Edward Savage (1761—1817)

by Edward Savage (1761—1817)

Oil on canvas. Adams National Historical Park, Quincy, MA.

by Edward Savage (1761—1817)

Oil on canvas. Adams National Historical Park, Quincy, MA.

by Edward Savage (1761—1817)

Oil on canvas; 76.1 x 63.3 cm (29 15/16 x 24 15/16 in). National Gallery of Art, Washington, DC.

by Edward Savage (1761—1817)

Oil on canvas; 213.6 x 284.2 cm (84 1/8 x 111 7/8 in). The National Gallery of Art, Washington, DC.

by Robert Edge Pine (1730—88)

Oil on canvas. Historical Society of Pennsylvania Collection, Philadelphia History Museum at the Atwater Kent, Philadelphia, PA.

by Edward Savage (1761—1817)

Stipple engraving printed on hand laid paper; 47.9 x 65.5cm (18 7/8 x 25 13/16"). National Portrait Gallery (Smithsonian), Washington, DC.

Washington was imperfect. In strictly military terms, he does not merit comparisons that have sometimes been made between him and generals like Marlborough, Frederick the Great, Napoleon, or Robert E. Lee. Yet he remains a remarkable man, one of those Tolstoyan figures whose acts determine the course of history. James Thomas Flexner has called him the indispensable man. Nobody — not Nathanael Green or Henry Knox, and certainly not Thomas Jefferson, Benjamin Franklin, or John Adams — united the military, political, and personal skills that made Washington unique ... without George Washington there could have been no victory in the Revolutionary War, no United States. As a soldier he was erratic but competent. As a man he was impulsive, vindictive, brave, hardworking, intelligent, and virtuous. And as a leader he was great. Those who mourned Washington’s passing in 1799 were right to regard him, for all his flaws, as the savior of his country.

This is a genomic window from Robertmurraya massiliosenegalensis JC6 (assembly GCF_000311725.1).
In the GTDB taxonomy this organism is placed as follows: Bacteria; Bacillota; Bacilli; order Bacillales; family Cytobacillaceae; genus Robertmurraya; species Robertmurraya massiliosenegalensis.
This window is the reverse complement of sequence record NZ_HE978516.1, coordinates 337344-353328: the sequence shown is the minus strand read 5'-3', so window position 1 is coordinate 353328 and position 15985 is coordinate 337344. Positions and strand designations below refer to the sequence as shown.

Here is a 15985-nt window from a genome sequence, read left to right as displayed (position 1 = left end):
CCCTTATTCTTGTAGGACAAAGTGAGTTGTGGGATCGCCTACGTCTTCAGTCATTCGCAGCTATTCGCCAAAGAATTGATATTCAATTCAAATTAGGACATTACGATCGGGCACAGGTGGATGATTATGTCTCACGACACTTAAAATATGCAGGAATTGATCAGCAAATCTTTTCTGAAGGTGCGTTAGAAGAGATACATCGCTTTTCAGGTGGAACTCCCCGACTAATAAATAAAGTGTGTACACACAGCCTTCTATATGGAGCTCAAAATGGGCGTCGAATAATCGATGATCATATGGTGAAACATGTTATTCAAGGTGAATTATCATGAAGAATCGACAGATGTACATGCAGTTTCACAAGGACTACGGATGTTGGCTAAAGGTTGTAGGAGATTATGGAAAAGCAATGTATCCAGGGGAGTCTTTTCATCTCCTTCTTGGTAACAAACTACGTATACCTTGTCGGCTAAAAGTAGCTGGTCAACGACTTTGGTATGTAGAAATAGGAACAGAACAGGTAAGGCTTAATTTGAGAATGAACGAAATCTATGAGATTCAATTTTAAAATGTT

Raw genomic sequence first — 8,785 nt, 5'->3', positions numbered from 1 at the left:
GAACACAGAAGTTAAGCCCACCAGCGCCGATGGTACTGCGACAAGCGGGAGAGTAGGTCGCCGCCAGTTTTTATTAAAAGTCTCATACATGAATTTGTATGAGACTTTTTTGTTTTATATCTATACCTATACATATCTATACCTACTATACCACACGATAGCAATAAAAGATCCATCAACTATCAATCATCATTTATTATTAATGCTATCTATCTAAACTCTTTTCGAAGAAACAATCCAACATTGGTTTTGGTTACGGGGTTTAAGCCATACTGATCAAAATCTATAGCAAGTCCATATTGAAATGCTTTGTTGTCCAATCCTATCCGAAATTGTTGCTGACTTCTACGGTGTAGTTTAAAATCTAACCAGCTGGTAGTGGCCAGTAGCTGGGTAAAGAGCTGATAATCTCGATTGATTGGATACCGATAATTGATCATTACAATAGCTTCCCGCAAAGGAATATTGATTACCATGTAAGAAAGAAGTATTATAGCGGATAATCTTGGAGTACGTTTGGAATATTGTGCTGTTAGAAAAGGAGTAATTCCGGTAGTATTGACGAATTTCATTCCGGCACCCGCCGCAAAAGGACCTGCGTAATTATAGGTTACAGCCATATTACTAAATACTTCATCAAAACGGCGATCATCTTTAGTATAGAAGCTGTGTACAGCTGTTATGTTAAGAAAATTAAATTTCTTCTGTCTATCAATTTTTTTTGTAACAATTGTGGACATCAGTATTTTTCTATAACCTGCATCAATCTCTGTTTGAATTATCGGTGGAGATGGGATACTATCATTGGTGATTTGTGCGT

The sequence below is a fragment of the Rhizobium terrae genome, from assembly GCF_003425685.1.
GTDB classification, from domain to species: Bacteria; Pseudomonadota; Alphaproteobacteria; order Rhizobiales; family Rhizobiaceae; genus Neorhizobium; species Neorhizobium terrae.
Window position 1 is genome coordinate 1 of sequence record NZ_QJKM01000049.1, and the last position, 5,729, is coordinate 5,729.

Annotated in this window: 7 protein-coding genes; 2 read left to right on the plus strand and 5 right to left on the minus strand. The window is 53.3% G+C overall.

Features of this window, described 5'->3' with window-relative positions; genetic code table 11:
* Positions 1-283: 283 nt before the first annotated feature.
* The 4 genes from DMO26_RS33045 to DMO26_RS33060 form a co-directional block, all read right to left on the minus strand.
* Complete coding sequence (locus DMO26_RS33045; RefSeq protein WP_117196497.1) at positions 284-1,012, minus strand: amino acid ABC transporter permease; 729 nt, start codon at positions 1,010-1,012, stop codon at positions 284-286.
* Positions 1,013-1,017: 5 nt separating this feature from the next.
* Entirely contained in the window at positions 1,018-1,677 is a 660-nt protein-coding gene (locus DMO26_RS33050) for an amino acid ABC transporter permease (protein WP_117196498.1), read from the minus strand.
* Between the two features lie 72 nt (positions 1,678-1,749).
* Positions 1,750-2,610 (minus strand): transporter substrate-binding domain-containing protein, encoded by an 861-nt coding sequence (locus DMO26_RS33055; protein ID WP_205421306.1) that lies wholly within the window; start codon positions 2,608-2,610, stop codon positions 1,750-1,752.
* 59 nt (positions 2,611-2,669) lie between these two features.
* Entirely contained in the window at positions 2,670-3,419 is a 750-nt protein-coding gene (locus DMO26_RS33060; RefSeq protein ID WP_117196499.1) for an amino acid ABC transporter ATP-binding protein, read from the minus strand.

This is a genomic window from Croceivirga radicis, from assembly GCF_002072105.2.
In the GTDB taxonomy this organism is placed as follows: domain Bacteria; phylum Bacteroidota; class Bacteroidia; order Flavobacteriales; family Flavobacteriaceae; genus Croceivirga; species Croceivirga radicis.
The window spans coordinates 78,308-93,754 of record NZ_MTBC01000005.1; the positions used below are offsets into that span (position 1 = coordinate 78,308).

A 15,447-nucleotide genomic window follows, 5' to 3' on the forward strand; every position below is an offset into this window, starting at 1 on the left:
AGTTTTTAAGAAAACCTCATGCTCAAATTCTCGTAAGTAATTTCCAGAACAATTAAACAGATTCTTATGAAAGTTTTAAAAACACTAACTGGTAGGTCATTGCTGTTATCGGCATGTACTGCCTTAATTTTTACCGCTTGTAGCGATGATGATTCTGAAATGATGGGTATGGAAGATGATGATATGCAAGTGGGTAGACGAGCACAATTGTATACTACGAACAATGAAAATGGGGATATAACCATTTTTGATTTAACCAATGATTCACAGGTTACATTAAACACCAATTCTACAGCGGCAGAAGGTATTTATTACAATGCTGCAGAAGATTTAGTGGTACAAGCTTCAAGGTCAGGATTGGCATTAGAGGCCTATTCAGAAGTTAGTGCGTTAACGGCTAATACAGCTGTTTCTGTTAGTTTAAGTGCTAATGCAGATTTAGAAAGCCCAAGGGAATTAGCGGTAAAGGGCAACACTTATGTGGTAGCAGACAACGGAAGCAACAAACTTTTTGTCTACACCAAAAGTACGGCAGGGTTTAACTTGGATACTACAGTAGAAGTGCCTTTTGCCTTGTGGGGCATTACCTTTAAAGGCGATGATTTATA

Edward G. Lengel
General George Washington: A Military Life (2005)